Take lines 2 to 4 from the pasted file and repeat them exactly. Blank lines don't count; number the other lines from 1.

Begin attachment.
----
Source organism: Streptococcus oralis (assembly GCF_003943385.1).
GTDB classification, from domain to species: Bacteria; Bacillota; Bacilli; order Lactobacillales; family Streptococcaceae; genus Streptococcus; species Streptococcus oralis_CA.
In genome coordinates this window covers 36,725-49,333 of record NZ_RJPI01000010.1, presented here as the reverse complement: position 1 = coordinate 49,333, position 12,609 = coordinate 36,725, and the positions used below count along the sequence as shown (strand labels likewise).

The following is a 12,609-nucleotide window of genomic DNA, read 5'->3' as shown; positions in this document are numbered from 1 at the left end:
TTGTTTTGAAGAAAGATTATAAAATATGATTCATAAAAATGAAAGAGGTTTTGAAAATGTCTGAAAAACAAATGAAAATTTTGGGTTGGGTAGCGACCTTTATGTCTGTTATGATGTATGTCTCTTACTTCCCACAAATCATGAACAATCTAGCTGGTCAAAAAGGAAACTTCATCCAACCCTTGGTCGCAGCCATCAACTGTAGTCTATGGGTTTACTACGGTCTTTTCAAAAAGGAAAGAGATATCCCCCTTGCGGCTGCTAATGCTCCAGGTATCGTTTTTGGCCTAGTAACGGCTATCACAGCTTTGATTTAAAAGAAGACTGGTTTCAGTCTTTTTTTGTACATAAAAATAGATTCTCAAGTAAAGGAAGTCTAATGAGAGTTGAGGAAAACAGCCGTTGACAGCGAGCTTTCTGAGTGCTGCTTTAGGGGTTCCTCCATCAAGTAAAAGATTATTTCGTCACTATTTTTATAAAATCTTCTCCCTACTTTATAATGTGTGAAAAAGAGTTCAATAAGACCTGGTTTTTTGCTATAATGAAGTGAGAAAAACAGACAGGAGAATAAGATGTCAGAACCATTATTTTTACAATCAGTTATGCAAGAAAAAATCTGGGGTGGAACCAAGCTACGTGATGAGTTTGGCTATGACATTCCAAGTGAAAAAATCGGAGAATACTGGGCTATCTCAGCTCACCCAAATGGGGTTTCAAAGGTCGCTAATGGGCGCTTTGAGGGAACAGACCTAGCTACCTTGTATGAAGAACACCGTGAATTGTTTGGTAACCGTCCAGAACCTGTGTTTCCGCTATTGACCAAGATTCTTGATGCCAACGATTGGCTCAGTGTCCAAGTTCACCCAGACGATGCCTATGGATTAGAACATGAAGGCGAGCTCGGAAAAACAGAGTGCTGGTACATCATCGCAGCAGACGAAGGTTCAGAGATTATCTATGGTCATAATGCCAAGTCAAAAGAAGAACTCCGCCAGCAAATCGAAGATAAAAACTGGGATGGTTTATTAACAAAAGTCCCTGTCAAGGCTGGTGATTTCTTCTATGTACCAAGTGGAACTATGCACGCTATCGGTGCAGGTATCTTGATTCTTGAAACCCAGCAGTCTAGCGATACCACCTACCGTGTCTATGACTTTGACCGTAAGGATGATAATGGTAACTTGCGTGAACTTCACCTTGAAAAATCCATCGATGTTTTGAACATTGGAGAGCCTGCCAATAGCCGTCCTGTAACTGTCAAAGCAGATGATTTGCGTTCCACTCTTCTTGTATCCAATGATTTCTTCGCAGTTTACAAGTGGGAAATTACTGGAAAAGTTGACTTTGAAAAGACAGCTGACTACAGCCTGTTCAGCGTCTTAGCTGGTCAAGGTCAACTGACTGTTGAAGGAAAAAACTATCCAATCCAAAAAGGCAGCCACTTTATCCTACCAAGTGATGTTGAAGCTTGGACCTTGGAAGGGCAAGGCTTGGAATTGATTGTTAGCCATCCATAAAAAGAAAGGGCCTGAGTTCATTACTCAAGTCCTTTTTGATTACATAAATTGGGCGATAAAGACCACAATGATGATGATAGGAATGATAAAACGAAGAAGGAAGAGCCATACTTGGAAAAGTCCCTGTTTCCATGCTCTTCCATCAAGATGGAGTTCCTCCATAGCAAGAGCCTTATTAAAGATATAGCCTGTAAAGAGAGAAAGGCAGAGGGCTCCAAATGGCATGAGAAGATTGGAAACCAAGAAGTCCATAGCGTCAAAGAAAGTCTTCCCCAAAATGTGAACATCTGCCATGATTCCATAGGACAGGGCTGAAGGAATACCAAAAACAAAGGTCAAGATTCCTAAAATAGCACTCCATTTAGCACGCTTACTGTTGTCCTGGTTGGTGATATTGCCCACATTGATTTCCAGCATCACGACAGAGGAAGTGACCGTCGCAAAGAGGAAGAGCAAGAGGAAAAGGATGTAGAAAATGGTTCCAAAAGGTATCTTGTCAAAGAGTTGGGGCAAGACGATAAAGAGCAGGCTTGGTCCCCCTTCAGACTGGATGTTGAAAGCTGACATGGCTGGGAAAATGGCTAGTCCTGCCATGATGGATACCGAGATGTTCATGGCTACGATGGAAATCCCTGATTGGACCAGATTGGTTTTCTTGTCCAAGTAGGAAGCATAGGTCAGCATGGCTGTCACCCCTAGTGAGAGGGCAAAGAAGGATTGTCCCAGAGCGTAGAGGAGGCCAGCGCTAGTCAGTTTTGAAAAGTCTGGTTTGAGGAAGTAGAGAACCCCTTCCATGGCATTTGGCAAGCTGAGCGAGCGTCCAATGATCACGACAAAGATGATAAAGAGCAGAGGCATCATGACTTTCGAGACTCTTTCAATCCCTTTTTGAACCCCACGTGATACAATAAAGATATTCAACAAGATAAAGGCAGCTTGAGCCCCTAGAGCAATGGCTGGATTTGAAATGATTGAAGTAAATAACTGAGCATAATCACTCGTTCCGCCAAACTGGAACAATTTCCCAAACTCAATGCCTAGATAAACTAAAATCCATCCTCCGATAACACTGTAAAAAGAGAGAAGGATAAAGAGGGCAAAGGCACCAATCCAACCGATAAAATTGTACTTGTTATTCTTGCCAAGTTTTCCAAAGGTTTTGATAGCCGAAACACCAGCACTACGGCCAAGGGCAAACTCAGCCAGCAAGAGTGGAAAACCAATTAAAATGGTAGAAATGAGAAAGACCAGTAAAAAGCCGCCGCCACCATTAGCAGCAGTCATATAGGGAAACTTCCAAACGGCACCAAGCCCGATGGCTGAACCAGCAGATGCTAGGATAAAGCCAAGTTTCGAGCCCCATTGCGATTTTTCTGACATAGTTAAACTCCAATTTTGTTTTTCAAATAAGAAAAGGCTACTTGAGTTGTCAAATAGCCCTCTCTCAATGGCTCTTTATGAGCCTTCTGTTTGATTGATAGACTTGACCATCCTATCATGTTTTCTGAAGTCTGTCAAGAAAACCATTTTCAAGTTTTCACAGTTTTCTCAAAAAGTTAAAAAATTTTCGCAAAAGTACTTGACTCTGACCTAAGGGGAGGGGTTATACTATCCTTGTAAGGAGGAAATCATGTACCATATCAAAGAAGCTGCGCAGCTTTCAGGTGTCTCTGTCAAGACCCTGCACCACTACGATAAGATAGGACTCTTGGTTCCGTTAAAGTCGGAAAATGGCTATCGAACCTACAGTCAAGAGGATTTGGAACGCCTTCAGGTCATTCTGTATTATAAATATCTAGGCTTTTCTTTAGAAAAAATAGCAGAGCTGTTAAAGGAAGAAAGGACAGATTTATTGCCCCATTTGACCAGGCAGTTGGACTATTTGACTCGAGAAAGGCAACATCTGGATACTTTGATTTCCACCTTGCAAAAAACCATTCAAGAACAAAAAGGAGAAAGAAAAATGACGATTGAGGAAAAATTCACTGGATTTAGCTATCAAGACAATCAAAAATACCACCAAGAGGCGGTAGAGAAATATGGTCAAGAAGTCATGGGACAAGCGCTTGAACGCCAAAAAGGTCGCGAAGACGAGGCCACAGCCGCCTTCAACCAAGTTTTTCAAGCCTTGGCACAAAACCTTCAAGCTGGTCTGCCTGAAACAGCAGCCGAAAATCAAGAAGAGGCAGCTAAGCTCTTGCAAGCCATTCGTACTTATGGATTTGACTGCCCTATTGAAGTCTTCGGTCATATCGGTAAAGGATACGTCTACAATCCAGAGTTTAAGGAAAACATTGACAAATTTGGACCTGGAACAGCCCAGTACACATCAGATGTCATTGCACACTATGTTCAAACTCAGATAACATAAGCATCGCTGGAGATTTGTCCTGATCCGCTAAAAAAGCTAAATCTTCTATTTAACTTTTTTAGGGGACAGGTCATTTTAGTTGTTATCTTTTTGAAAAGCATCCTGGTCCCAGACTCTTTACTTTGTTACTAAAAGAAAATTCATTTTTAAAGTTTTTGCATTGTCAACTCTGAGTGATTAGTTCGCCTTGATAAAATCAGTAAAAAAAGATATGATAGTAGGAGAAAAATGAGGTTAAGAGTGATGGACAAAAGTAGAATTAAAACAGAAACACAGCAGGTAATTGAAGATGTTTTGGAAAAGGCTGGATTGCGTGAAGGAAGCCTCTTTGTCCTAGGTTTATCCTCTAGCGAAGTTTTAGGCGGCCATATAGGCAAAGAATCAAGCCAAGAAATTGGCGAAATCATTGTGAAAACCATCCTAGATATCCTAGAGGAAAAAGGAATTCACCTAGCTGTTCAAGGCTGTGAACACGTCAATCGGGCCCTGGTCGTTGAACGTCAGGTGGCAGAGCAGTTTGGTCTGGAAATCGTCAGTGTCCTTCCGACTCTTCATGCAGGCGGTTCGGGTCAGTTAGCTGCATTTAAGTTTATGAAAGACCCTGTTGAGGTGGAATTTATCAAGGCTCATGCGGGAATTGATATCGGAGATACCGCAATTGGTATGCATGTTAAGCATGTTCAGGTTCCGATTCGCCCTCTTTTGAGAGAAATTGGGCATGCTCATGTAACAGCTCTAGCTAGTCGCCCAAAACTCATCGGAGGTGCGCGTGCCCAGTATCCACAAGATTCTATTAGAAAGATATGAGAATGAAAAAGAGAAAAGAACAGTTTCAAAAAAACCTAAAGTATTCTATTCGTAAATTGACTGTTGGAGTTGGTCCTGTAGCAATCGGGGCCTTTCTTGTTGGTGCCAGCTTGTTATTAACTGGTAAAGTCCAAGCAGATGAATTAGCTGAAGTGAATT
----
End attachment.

GTDB classification, from domain to species: Bacteria; Bacillota; Bacilli; order Lactobacillales; family Streptococcaceae; genus Streptococcus; species Streptococcus oralis_CA.
In genome coordinates this window covers 36,725-49,333 of record NZ_RJPI01000010.1, presented here as the reverse complement: position 1 = coordinate 49,333, position 12,609 = coordinate 36,725, and the positions used below count along the sequence as shown (strand labels likewise).

The following is a 12,609-nucleotide window of genomic DNA, read 5'->3' as shown; positions in this document are numbered from 1 at the left end: